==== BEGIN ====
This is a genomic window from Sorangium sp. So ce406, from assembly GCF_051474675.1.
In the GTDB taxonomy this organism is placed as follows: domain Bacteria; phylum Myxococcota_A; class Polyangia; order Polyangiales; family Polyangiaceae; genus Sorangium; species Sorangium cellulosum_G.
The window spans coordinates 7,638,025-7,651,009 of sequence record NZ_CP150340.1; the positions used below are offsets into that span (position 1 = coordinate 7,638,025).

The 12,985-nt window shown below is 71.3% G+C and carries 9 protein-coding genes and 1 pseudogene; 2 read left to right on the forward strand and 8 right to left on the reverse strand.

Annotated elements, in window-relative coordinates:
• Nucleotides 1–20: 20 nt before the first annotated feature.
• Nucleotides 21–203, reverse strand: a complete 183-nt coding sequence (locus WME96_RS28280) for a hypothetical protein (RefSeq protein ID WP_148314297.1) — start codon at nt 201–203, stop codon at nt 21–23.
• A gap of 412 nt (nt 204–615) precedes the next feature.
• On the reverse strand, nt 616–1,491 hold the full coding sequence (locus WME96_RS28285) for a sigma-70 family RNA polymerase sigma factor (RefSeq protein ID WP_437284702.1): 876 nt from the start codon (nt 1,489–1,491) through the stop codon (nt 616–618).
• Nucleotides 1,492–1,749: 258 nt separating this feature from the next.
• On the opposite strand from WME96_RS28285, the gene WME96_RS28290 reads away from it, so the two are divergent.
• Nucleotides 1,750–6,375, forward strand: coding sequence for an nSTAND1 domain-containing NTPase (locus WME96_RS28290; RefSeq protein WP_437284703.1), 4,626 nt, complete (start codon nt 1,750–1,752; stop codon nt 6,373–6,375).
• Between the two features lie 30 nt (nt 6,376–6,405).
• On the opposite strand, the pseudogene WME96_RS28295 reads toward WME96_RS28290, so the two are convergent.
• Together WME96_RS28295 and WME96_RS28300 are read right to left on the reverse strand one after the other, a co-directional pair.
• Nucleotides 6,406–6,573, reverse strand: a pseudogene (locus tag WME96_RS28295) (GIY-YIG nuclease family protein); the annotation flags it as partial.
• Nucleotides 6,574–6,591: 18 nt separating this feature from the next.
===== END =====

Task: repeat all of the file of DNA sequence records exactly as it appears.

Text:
This is a genomic window from Sorangium sp. So ce406, from assembly GCF_051474675.1.
In the GTDB taxonomy this organism is placed as follows: domain Bacteria; phylum Myxococcota_A; class Polyangia; order Polyangiales; family Polyangiaceae; genus Sorangium; species Sorangium cellulosum_G.
The window spans coordinates 7,638,025-7,651,009 of sequence record NZ_CP150340.1; the positions used below are offsets into that span (position 1 = coordinate 7,638,025).

The 12,985-nt window shown below is 71.3% G+C and carries 9 protein-coding genes and 1 pseudogene; 2 read left to right on the forward strand and 8 right to left on the reverse strand.

Annotated elements, in window-relative coordinates:
• Nucleotides 1–20: 20 nt before the first annotated feature.
• Nucleotides 21–203, reverse strand: a complete 183-nt coding sequence (locus WME96_RS28280) for a hypothetical protein (RefSeq protein ID WP_148314297.1) — start codon at nt 201–203, stop codon at nt 21–23.
• A gap of 412 nt (nt 204–615) precedes the next feature.
• On the reverse strand, nt 616–1,491 hold the full coding sequence (locus WME96_RS28285) for a sigma-70 family RNA polymerase sigma factor (RefSeq protein ID WP_437284702.1): 876 nt from the start codon (nt 1,489–1,491) through the stop codon (nt 616–618).
• Nucleotides 1,492–1,749: 258 nt separating this feature from the next.
• On the opposite strand from WME96_RS28285, the gene WME96_RS28290 reads away from it, so the two are divergent.
• Nucleotides 1,750–6,375, forward strand: coding sequence for an nSTAND1 domain-containing NTPase (locus WME96_RS28290; RefSeq protein WP_437284703.1), 4,626 nt, complete (start codon nt 1,750–1,752; stop codon nt 6,373–6,375).
• Between the two features lie 30 nt (nt 6,376–6,405).
• On the opposite strand, the pseudogene WME96_RS28295 reads toward WME96_RS28290, so the two are convergent.
• Together WME96_RS28295 and WME96_RS28300 are read right to left on the reverse strand one after the other, a co-directional pair.
• Nucleotides 6,406–6,573, reverse strand: a pseudogene (locus tag WME96_RS28295) (GIY-YIG nuclease family protein); the annotation flags it as partial.
• Nucleotides 6,574–6,591: 18 nt separating this feature from the next.